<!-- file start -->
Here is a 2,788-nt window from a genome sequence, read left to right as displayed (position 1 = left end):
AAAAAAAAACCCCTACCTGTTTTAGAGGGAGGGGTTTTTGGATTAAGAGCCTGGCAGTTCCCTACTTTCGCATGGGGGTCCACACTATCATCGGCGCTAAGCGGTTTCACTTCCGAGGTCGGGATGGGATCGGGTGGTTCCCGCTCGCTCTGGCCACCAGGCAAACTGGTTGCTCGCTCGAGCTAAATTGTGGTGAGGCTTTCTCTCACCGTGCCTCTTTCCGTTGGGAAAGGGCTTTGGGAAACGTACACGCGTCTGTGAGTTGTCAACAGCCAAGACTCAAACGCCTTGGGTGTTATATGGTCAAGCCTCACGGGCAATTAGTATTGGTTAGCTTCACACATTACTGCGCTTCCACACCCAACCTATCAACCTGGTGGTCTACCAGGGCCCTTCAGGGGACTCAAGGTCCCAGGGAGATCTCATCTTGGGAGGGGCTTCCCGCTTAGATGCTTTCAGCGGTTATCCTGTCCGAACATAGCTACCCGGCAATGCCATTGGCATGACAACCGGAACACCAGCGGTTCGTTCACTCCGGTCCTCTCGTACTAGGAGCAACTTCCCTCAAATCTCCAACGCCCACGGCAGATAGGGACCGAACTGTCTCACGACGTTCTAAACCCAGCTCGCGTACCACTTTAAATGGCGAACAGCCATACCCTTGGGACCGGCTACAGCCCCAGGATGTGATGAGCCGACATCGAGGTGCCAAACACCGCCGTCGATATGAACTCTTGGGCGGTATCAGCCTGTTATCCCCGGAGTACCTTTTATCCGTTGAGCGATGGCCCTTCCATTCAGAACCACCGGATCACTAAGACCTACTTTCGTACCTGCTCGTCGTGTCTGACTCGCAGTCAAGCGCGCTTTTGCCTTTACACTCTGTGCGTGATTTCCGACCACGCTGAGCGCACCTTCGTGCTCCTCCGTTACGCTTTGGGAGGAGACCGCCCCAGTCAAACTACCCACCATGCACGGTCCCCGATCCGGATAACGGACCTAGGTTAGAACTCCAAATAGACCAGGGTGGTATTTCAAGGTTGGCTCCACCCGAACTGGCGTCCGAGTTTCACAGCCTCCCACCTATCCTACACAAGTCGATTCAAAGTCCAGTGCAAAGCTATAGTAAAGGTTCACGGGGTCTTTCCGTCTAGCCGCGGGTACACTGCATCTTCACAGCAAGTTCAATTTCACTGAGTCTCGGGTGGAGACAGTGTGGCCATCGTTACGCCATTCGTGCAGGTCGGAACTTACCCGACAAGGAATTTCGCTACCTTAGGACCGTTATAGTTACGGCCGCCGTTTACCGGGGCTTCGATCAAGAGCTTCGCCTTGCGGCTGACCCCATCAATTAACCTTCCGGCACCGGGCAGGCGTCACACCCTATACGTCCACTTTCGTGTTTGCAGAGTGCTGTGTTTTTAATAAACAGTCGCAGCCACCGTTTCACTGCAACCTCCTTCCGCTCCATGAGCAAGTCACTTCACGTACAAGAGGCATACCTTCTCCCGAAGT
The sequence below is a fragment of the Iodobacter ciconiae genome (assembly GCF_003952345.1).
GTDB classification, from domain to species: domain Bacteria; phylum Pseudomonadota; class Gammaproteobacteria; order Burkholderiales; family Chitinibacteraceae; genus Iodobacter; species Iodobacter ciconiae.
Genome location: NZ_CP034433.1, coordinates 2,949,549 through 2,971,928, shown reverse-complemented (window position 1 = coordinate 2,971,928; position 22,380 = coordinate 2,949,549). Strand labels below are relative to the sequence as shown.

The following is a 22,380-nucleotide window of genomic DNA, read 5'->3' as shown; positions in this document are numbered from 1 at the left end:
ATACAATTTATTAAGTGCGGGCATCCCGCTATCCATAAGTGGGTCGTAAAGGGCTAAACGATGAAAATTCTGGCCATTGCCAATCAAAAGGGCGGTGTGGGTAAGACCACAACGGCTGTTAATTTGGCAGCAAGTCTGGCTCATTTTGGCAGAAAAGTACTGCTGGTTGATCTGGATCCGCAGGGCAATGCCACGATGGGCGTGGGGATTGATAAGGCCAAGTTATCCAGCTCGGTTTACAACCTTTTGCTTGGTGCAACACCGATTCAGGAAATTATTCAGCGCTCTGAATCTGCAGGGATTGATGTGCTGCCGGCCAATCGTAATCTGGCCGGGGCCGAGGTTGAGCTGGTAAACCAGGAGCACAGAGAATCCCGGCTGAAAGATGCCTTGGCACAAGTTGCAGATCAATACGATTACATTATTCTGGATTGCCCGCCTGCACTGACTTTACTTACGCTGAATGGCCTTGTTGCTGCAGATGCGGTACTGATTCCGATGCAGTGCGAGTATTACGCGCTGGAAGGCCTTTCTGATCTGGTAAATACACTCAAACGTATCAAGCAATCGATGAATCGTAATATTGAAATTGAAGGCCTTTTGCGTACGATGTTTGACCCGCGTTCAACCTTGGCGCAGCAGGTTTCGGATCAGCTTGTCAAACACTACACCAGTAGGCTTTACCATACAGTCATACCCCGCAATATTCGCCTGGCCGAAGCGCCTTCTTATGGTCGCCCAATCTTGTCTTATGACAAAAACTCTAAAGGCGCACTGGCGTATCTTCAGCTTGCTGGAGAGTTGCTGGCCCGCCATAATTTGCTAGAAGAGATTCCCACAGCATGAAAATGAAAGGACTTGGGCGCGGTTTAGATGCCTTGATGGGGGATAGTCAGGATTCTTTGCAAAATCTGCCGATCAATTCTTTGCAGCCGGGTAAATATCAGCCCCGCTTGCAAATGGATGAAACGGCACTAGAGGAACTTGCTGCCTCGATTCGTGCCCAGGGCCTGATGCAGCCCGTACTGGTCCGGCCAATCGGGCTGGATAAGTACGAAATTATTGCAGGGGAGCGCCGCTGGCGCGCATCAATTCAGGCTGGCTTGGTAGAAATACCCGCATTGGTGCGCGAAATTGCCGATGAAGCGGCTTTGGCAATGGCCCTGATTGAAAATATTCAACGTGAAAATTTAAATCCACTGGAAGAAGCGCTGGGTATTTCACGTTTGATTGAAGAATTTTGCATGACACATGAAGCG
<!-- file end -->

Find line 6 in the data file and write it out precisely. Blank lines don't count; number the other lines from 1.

The following is a 22,380-nucleotide window of genomic DNA, read 5'->3' as shown; positions in this document are numbered from 1 at the left end: